November 24, 2008

René Raoult, l'Église verte/the Green Church

 picture from the website Art Singulier 

In it's early years known as the Église Verte (the Green Church) and currently as the Jardin de Pierre (Stone garden), this art environment, located in the interior of  Brittany, France, has a spiritual connotation.

Life and works

René Raoult (b. 1942), a man from the Breton countryside, who had all kinds of professions such as butcher, baker and healer (magnètiseur, in French), in 1968 as a self-taught artist also began creating wooden sculptures.

In the summer of 1984 something happened that would strongly influence his artistic production. A friend came by and informed him that in the woods a tree had fallen down. Raoult went to take a look and was fascinated by this fallen tree in which he saw a Christ laying on the ground.

He decided to sculpt the tree into a totem-like impersonation of the Christ and on July 14, 1984 this eight meters high sculpture was installed on a plot of land near his house along a departmental road in the community of Pléhédel in Brittany.

That night Raoult understood he had to equip this single sculpture with a surrounding protective shelter, kind of a church-like structure. So he continued making totems. altogether 19 large wooden sculptures, some 6 meters high, which he arranged in a circle, just as pillars in a cathedral.

These pillars got names, such as mother...father...moon.. sun.... Situated in between the pillars decorated granite blocks symbolized the elements.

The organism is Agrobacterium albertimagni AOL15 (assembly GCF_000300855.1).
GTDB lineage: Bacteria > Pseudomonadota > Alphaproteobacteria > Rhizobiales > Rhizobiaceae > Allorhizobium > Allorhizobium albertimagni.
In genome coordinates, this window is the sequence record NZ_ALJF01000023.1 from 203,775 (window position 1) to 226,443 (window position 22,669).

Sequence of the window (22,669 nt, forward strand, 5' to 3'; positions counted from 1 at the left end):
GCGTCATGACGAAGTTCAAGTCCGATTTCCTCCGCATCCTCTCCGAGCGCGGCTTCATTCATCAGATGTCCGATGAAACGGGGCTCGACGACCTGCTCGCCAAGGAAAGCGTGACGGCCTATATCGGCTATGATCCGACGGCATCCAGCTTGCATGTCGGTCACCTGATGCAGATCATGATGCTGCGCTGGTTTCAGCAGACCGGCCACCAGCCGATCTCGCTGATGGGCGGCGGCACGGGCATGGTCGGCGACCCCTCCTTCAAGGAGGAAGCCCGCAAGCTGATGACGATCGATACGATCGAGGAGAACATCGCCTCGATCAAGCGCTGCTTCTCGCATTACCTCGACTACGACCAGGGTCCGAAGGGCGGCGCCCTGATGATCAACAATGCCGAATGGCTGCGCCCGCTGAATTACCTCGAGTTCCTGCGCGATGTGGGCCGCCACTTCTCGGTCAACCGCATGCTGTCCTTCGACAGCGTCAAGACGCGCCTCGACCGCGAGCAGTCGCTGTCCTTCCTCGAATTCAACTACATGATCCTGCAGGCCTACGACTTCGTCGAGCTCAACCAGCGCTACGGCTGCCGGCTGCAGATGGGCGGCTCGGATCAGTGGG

French travel-writer Claude Arz, who is known as writing about "mysterious France", has published on his weblog an interview with Raoult (conducted around 2006). Here is a translation into English of a quote from that interview, which might be rather characteristic of Raoult's views:

"At nightfall, around a fire with twigs, a moved René Raoult explained me his desire to connect with cosmic forces. The fog was choking his words, blurring the tall silhouettes of the statues. Every man needs to find his place, he said, a place where he will be fine, a sacred site”.  
Later, around a good bottle of cider, Rene Raoult confessed me: "I am dissatisfied with the world in which I live. It is certain that the totems, planted in the ground, represent for me the desire to ascend, to connect me to the cosmic forces

picture (2015) from touristic website Ouest Magazine 

The site got new owners

In the early 2010s Raoult left his house in Pléhédel and moved to another part of Brittany. 

The new owners turned the property into an ecological tourist accommodation with tree houses to stay overnight. The collection of totems and stones is carefully integrated in the design of Les cabanes du jardin de pierre (The cabins of the stone garden)

* The website of SPACES has an entry about Raoult which includes a text from 1991 by Willem Volkers about the site and an interview with the artist
* more pictures on Sophie Lepetit's weblog (2015)

first published November 2008, last revised June 2019

René Raoult
l'Eglise verte
lieu-dit St. Michel
181 route de Plouha
22290 Pléhedel, dept Côtes d'Armor, region Brittany, France


  1. Google maps calls it
    181, route de Plouha, 22290 Pléhédel
    Thanks for your great site